Earlier this month there was word circling around the league that Knicks coach Mike D’Antoni had lost control of his team, and before you knew it he was gone. Now we have rumblings coming out of the Clippers camp, and it seems fairly conclusive that Del Negro has little time remaining with the team if they don’t turn things around quickly.

After watching Del Negro’s Clippers play over the past week, it’s evident that the team has completely lost focus and determination. How much an NBA coach has influence over a game is debatable, but these two facets are undeniably the head coach’s responsibility. And while the team has one of the league’s best floor generals in Chris Paul, they’ve struggled with a leadership crisis and their execution in late-game situations has been well below-par.

Not all coaches are expected to have a Rick Carlisle type level of offensive creativity, or a Tom Thibodeau-esque defensive system, but when a coach fails to implement a game plan that works consistently on either side of the floor, it becomes a problem. I’ve followed Chris Paul closely since he was a rookie, and like most great players he has a knack for making the coach look good. In his time playing in New Orleans under Monty Williams, Paul’s ability to cover up coaching mistakes was a frequent point of discussion, but so far this season even CP3 has had a tough time making Del Negro look like a competent play caller.

Earlier this week ESPN’s Bill Simmons tweeted: “Heard today that Vinny Del Negro is on super-thin, could-go-any-day ice. A blowout loss in OKC tonight won’t exactly help. 2 things going in VDN’s favor: 1) Sterling is too cheap to pay for 2 coaches, and 2) can’t hire an interim coach for a playoff contender.”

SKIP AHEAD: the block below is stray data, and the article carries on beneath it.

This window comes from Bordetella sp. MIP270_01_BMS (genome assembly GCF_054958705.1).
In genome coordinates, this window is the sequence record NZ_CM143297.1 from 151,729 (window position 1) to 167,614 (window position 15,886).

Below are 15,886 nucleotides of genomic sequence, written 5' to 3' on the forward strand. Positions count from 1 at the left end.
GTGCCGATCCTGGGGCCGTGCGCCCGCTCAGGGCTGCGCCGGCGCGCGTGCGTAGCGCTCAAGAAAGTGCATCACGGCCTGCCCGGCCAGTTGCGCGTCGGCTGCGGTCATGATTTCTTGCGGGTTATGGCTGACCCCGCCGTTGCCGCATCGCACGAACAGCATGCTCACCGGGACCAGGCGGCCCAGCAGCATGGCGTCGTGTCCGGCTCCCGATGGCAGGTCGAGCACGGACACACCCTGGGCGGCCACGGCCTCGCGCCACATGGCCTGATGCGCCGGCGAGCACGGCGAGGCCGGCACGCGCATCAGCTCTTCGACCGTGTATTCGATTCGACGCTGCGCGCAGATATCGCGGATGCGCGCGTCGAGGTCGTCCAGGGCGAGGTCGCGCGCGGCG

Much like Del Negro, Clippers owner Donald Sterling has been the punchline to a bunch of NBA related jokes since he became involved with the league. He’s owned the Clips since 1981, and in that time they’ve mustered up not one, but two winning seasons (record greater than 41-41). So it’s conceivable that Sterling would be happy to let Del Negro go down with the ship, rather than fork out some cash for a head coach who could push them back in to a winning direction.

If this were last year you could bet that Sterling would stick with Del Negro for the remainder of the season and watch as the Clippers slowly fade out of the playoff picture, but such failure this year could come at a cost, and that price is Chris Paul reconsidering his future with the Clippers. As some people may know, Paul can become an unrestricted free agent at the end of the 2012/2013 season, which means if he isn’t sold on this Clippers franchise he can opt out of Lob Angeles and become fair game for the rest of the league.

As a part of the deal that sent Paul to LA the early opt-out clause was waived from his contract, which keeps him with the Clippers through the 2012/13 season, much like Dwight Howard in Orlando. This gives them an extra year to build a contender around Paul and Griffin. However, when Chauncey Billups was ruled out for the season with a torn achilles tendon, it presented the Clippers with their first bump in the road, and how the organisation steadies the ship will tell Paul a great deal about his new ball club’s commitment to winning and whether or not he wants to put pen-to-paper in extending his stay with the Clippers beyond 2013.

In the off-season Paul made it clear that his sole-purpose for leaving the Big Easy was for a better opportunity at winning an NBA championship, and if he doesn’t feel the Clippers have the capacity to do so, why would he stick around? With only two winning seasons under their belt in over 30 years, it seemed questionable that the Clippers would be that team for Chris Paul. After they got off to a strong start with signature wins over the Thunder, Lakers, Heat and Mavericks, the skeptics were silenced, but for the first time since the Paul trade questions are being asked, and if farewelling Del Negro will put these issues to bed (for now), it seems like a no-brainer.

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